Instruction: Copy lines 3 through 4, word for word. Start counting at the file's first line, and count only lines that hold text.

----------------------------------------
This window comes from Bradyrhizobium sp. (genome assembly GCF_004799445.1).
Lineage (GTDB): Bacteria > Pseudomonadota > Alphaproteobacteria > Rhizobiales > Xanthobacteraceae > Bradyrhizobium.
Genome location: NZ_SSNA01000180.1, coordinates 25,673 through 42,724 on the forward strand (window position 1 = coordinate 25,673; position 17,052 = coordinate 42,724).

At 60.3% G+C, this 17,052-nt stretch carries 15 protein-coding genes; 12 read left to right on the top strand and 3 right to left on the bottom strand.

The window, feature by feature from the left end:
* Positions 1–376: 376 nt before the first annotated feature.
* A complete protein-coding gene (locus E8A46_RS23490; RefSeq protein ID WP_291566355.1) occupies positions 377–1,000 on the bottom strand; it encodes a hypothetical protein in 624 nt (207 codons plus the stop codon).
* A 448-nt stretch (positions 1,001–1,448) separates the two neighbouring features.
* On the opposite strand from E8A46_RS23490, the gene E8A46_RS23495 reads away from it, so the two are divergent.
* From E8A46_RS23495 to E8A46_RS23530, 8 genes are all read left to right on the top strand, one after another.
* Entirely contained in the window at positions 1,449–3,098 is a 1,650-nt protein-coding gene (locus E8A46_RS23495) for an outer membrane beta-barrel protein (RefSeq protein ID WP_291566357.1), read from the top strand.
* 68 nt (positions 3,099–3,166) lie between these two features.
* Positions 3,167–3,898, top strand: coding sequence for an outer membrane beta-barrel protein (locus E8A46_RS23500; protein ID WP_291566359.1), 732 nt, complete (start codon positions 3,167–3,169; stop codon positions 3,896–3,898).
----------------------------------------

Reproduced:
Genome location: NZ_SSNA01000180.1, coordinates 25,673 through 42,724 on the forward strand (window position 1 = coordinate 25,673; position 17,052 = coordinate 42,724).

At 60.3% G+C, this 17,052-nt stretch carries 15 protein-coding genes; 12 read left to right on the top strand and 3 right to left on the bottom strand.